I’d like to begin this post by saying – I realize I haven’t really been bringing it lately. I’ll try and do better.

With that in mind, if you can’t be interesting, at least give people something tasty to think about. Meat eating people that is; at least for today. Last spring I bumbled around and came up with the following recipe, which I highly recommend for a relatively uncomplicated and quick dinner which is still (I think) tasty, and not boring.

Chicken with root vegetables and garlic aioli mustard

Bone-in chicken, skin on (I recommend dark meat)
Assorted root vegetables: onions, carrots, celery, leeks. (You could probably also use fennel, shallots, and maybe even turnips, but I haven’t tried any of those so I can’t speak to that.)
Several whole cloves garlic
Olive oil, salt, pepper
Fresh dill
Trader Joes Garlic Aioli Mustard (frankly, in my opinion, the whole thing hangs on this one piece, although by all means if you have your own favorite mustard, go with it. Just not too spicy, & definitely not plain yellow mustard. NB. If I were trying to be fancy, I’d tell you how to make your own garlic aioli mustard. I’m not. However if I figure out how to do so in future I will certainly share.)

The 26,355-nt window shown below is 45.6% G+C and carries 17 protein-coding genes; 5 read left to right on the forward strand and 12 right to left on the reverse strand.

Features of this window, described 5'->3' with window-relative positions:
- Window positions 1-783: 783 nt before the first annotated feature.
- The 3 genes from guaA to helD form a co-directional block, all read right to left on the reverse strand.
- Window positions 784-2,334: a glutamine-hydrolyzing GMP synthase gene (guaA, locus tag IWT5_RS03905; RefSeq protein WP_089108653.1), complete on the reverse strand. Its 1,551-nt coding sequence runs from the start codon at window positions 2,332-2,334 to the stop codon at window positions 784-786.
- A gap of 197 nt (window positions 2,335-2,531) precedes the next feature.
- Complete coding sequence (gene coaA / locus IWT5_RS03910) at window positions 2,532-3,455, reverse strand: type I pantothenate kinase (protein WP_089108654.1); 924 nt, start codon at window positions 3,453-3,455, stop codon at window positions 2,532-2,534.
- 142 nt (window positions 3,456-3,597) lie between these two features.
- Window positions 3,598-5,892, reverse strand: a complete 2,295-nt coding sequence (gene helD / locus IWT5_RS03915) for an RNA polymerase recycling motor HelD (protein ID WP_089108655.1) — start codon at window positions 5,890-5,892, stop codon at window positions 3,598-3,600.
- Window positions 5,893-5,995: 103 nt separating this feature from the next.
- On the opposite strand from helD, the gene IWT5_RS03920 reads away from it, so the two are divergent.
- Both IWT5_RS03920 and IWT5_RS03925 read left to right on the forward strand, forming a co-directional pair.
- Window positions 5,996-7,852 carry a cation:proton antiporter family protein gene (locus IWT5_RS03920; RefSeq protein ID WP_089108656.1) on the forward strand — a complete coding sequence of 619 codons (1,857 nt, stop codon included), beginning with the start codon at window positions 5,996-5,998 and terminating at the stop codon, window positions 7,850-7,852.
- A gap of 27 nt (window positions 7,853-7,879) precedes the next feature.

Now then. Preheat your oven to about 375-400 F.

I’ve done this with anywhere between a pound and about three pounds of chicken; choose a baking dish in which you can arrange all the chicken comfortably, without the pieces being too crowded together. First, loosen the skin (but do not remove) and apply a medium coating of mustard between the meat and the skin. Place chicken in the baking dish. Then, prep vegetables, chopping into roughly equivalent sized chunks; adjust the amount of root vegetables according to the quantity of chicken. You’ll want them to cover the chicken, at least. Peel the garlic and crush using the side of your knife, then add to dish. I have a spray container for my olive oil – so I give it all a good spray at this point. Add salt and pepper. Run dill under water until all dirt is washed away, then cut back the woody stems and discard them. Personally, I don’t chop or dice the dill much; but again, that’s a matter of preference. ¬†Liberally add dill.

Cover dish (either with lid, if it has one, or with foil) and bake until chicken reaches temperature of 170 F, usually 30-50 minutes depending on quantity of chicken.

It’s going to smell amazing. Most of the time, I make this for myself and because there are so many vegetables, I don’t bother with a side. However, I think some nice rosemary roasted potatoes might be lovely to go with it; or wild rice perhaps. Don’t try and do the potatoes in the same pan, they’ll take too long and you’ll either end up with crunchy hard potatoes or dry chicken.

One of these days I’ll get a good camera and then I can be like my hero the Pioneer Woman and illustrate this all with photos, but until then you’ll just have to take my word for it.